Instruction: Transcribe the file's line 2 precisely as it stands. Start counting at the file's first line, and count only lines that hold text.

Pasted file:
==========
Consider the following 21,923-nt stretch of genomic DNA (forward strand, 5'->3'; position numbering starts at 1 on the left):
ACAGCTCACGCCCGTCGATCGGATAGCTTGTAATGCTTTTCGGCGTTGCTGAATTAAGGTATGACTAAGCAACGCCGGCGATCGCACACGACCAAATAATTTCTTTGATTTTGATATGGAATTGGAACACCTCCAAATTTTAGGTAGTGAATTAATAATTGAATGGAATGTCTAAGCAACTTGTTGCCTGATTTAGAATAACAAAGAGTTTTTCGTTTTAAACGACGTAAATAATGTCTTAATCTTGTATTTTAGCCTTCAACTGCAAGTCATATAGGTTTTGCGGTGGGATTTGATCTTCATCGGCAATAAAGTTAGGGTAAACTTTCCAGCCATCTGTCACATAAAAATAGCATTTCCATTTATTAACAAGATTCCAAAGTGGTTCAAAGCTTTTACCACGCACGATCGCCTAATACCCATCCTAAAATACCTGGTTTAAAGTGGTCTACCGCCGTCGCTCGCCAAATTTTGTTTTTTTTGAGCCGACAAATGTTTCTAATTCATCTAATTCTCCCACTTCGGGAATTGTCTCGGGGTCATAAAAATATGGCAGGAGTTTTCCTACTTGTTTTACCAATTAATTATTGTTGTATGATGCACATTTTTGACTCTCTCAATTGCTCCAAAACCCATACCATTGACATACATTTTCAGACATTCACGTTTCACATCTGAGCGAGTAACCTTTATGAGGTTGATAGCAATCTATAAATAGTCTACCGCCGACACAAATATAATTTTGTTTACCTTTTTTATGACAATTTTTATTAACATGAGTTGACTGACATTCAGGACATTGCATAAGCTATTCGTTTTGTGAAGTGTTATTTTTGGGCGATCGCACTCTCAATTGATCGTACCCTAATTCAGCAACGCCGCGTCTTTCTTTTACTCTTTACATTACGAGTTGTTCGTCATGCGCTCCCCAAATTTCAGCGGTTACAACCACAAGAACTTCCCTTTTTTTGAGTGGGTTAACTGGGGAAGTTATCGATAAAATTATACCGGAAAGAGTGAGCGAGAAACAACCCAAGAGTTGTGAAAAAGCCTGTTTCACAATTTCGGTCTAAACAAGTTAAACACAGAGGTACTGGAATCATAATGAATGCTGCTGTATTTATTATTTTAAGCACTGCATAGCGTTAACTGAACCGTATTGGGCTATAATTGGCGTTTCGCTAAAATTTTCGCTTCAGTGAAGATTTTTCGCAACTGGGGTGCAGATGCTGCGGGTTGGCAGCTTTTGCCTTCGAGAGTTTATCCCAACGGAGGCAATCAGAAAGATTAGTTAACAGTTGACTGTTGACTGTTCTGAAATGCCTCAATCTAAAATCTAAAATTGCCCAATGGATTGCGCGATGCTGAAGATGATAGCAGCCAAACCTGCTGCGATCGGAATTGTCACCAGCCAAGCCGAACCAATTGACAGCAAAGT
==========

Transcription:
ACAGCTCACGCCCGTCGATCGGATAGCTTGTAATGCTTTTCGGCGTTGCTGAATTAAGGTATGACTAAGCAACGCCGGCGATCGCACACGACCAAATAATTTCTTTGATTTTGATATGGAATTGGAACACCTCCAAATTTTAGGTAGTGAATTAATAATTGAATGGAATGTCTAAGCAACTTGTTGCCTGATTTAGAATAACAAAGAGTTTTTCGTTTTAAACGACGTAAATAATGTCTTAATCTTGTATTTTAGCCTTCAACTGCAAGTCATATAGGTTTTGCGGTGGGATTTGATCTTCATCGGCAATAAAGTTAGGGTAAACTTTCCAGCCATCTGTCACATAAAAATAGCATTTCCATTTATTAACAAGATTCCAAAGTGGTTCAAAGCTTTTACCACGCACGATCGCCTAATACCCATCCTAAAATACCTGGTTTAAAGTGGTCTACCGCCGTCGCTCGCCAAATTTTGTTTTTTTTGAGCCGACAAATGTTTCTAATTCATCTAATTCTCCCACTTCGGGAATTGTCTCGGGGTCATAAAAATATGGCAGGAGTTTTCCTACTTGTTTTACCAATTAATTATTGTTGTATGATGCACATTTTTGACTCTCTCAATTGCTCCAAAACCCATACCATTGACATACATTTTCAGACATTCACGTTTCACATCTGAGCGAGTAACCTTTATGAGGTTGATAGCAATCTATAAATAGTCTACCGCCGACACAAATATAATTTTGTTTACCTTTTTTATGACAATTTTTATTAACATGAGTTGACTGACATTCAGGACATTGCATAAGCTATTCGTTTTGTGAAGTGTTATTTTTGGGCGATCGCACTCTCAATTGATCGTACCCTAATTCAGCAACGCCGCGTCTTTCTTTTACTCTTTACATTACGAGTTGTTCGTCATGCGCTCCCCAAATTTCAGCGGTTACAACCACAAGAACTTCCCTTTTTTTGAGTGGGTTAACTGGGGAAGTTATCGATAAAATTATACCGGAAAGAGTGAGCGAGAAACAACCCAAGAGTTGTGAAAAAGCCTGTTTCACAATTTCGGTCTAAACAAGTTAAACACAGAGGTACTGGAATCATAATGAATGCTGCTGTATTTATTATTTTAAGCACTGCATAGCGTTAACTGAACCGTATTGGGCTATAATTGGCGTTTCGCTAAAATTTTCGCTTCAGTGAAGATTTTTCGCAACTGGGGTGCAGATGCTGCGGGTTGGCAGCTTTTGCCTTCGAGAGTTTATCCCAACGGAGGCAATCAGAAAGATTAGTTAACAGTTGACTGTTGACTGTTCTGAAATGCCTCAATCTAAAATCTAAAATTGCCCAATGGATTGCGCGATGCTGAAGATGATAGCAGCCAAACCTGCTGCGATCGGAATTGTCACCAGCCAAGCCGAACCAATTGACAGCAAAGT